FRED PLOTKIN is one of America’s foremost experts on opera and has distinguished himself in many fields as a writer, speaker, consultant and as a compelling teacher. He is an expert on everything Italian, the person other so-called Italy experts turn to for definitive information. Fred discovered the concept of "The Renaissance Man" as a small child and has devoted himself to pursuing that ideal as the central role of his life. In a “Public Lives” profile in The New York Times on August 30, 2002, Plotkin was described as "one of those New York word-of-mouth legends, known by the cognoscenti for his renaissance mastery of two seemingly separate disciplines: music and the food of Italy." In the same publication, on May 11, 2006, it was written that "Fred is a New Yorker, but has the soul of an Italian."
Planet Opera: Philadelphia for Operavores
A Town That's More Than The 'Sixth Borough'
Tuesday, June 04, 2013 - 02:00 PM
If you stroll down Philadelphia’s Broad Street, one of the city’s grand thoroughfares, you will notice that one prime section, not far from City Hall, is known as the Walk of Fame. It honors illustrious Philadelphians in the arts with their names in stars on the pavement. This is a positive indication of the values of this historic cradle of the American Republic.
The names, which include those born in the city as well as those who made important contributions there, are too many to list here, but one is immediately struck by how many notable African-Americans are there as well as important Italian-Americans. Here are some names: Frankie Avalon; Pearl Bailey; Chubby Checker; Dick Clark; Dizzy Gillespie; Gary Graffman; Mario Lanza, the tenor to whom a museum is dedicated on Montrose Street; Riccardo Muti; Eugene Ormandy; Teddy Pendergrass; Molly Picon (who loved opera); Rudolf Serkin; Leopold Stokowski; Wolfgang Sawallisch; and André Watts. I did not find Patti Labelle and the wonderful mezzo-soprano Florence Quivar on the Walk of Fame, but I would hope they are somewhere. Some day soon a star will surely be placed for bass-baritone Eric Owens, a Philadelphia native.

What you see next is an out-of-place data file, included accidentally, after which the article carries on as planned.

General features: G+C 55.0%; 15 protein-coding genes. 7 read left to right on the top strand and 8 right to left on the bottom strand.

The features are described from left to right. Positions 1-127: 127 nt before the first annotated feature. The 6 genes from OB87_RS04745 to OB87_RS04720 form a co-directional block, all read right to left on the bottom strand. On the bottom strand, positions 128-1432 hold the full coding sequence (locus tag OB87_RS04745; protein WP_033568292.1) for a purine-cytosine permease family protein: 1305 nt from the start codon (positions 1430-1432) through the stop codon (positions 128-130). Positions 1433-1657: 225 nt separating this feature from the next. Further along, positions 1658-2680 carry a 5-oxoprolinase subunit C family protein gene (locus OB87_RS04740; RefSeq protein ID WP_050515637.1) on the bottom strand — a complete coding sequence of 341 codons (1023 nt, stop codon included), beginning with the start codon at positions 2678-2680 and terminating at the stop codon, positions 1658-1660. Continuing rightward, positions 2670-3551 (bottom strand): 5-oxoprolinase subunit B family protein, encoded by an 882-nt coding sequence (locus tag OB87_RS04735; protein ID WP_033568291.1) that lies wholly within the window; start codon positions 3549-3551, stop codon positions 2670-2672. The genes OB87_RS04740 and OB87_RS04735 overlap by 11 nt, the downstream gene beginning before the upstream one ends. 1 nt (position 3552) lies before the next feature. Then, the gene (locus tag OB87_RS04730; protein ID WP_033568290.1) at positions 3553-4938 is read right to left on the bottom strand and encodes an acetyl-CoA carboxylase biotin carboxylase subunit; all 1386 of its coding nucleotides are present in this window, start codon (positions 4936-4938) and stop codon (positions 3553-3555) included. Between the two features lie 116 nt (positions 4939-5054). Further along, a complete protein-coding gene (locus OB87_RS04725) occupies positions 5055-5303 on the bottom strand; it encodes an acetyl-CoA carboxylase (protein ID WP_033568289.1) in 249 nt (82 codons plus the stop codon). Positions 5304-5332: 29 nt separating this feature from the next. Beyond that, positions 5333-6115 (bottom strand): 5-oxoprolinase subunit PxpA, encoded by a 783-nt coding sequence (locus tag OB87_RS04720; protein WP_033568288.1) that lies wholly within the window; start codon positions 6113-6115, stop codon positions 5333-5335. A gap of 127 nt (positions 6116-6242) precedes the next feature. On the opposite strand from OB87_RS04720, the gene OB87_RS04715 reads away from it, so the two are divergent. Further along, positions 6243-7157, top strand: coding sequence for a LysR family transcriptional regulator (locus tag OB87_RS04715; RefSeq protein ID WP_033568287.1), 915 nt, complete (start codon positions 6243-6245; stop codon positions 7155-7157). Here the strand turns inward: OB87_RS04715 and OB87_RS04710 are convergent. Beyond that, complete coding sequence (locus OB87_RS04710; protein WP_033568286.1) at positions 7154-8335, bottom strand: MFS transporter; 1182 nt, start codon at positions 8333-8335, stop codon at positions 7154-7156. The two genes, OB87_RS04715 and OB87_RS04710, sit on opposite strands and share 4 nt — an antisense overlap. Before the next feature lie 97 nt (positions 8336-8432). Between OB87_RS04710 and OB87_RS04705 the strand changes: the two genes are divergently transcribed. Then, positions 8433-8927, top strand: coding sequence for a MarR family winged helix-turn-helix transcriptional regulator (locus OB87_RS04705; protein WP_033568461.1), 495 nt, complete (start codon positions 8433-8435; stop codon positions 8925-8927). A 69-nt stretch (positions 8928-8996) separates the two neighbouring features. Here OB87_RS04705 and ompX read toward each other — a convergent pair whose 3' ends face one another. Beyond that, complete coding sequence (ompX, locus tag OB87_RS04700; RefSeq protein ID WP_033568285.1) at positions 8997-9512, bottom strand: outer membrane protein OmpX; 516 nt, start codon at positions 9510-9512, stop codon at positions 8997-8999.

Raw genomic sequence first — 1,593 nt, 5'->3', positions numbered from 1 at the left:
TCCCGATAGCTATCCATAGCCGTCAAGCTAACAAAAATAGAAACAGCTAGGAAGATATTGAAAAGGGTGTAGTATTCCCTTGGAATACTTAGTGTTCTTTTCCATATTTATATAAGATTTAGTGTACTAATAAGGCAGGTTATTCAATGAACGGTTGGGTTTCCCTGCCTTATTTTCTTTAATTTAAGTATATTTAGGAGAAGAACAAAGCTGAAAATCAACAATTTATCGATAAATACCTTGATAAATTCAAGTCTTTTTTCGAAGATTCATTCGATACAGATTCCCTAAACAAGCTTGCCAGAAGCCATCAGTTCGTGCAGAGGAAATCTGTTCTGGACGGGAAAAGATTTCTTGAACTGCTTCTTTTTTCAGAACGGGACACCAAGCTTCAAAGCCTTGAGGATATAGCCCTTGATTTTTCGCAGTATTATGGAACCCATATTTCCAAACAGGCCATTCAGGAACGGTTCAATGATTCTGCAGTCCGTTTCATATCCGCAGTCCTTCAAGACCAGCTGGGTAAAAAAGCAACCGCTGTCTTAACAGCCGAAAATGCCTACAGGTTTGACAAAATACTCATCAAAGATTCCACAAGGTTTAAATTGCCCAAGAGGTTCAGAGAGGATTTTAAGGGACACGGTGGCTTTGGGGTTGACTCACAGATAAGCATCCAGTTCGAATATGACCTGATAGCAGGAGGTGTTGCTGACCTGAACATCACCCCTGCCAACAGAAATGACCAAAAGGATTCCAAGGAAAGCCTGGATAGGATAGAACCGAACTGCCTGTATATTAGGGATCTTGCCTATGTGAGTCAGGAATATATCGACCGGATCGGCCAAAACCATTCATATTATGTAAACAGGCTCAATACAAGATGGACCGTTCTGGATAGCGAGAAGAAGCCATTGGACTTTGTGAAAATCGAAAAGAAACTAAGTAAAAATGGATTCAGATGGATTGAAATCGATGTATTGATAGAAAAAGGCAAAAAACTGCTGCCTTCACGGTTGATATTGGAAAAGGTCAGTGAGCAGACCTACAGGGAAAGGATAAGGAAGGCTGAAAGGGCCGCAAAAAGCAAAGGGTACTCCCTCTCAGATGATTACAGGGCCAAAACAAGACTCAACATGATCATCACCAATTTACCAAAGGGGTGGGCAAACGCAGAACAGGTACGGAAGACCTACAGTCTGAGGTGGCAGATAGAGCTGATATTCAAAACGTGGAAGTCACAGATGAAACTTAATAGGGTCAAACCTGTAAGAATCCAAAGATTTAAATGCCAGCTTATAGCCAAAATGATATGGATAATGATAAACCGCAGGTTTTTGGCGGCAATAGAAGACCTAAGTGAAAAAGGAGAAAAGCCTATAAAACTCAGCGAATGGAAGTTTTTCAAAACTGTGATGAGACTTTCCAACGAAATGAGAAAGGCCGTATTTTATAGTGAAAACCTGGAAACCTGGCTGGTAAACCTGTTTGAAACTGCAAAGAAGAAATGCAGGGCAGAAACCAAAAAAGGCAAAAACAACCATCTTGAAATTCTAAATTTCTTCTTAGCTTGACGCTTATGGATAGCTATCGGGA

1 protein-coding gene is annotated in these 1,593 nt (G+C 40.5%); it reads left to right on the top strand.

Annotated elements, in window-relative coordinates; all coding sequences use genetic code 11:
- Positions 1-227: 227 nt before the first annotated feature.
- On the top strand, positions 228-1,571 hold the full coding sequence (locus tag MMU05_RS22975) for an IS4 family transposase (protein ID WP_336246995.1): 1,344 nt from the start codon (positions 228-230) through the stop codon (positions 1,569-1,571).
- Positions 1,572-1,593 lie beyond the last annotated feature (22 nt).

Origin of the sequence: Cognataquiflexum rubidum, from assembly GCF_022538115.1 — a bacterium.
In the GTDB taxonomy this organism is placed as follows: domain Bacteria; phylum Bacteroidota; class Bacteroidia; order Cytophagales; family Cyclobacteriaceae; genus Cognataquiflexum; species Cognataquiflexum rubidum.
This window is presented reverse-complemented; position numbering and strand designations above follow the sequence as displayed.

I think if I were to ask Philadelphians to name their greatest opera singer, Lanza would come in second to the legendary contralto Marian Anderson (1897-1993). While the history books record her famous 1939 performance at Washington’s Lincoln Memorial after she was banned from singing in Constitution Hall because of her race, she had one of the greatest voices and singing ability of the 20th Century. Late in her opera career, she was the first African-American artist to sing at the Met (Ulrica in Un Ballo in Maschera in 1955) and was the first opera singer to receive a Kennedy Center honor.
For many reasons, Philadelphia has some of the richest operatic DNA in America. The Metropolitan Opera was an important presence there since its beginnings. The Met’s first New York performance was Faust on October 22, 1883. That same production was the Met’s calling card in Philadelphia on January 14, 1884, in a weeklong engagement that included Lucia di Lammermoor, Il Trovatore, Don Giovanni, La Gioconda, Martha and Carmen. The Met returned to Philadelphia in April 1884 with seven more operas.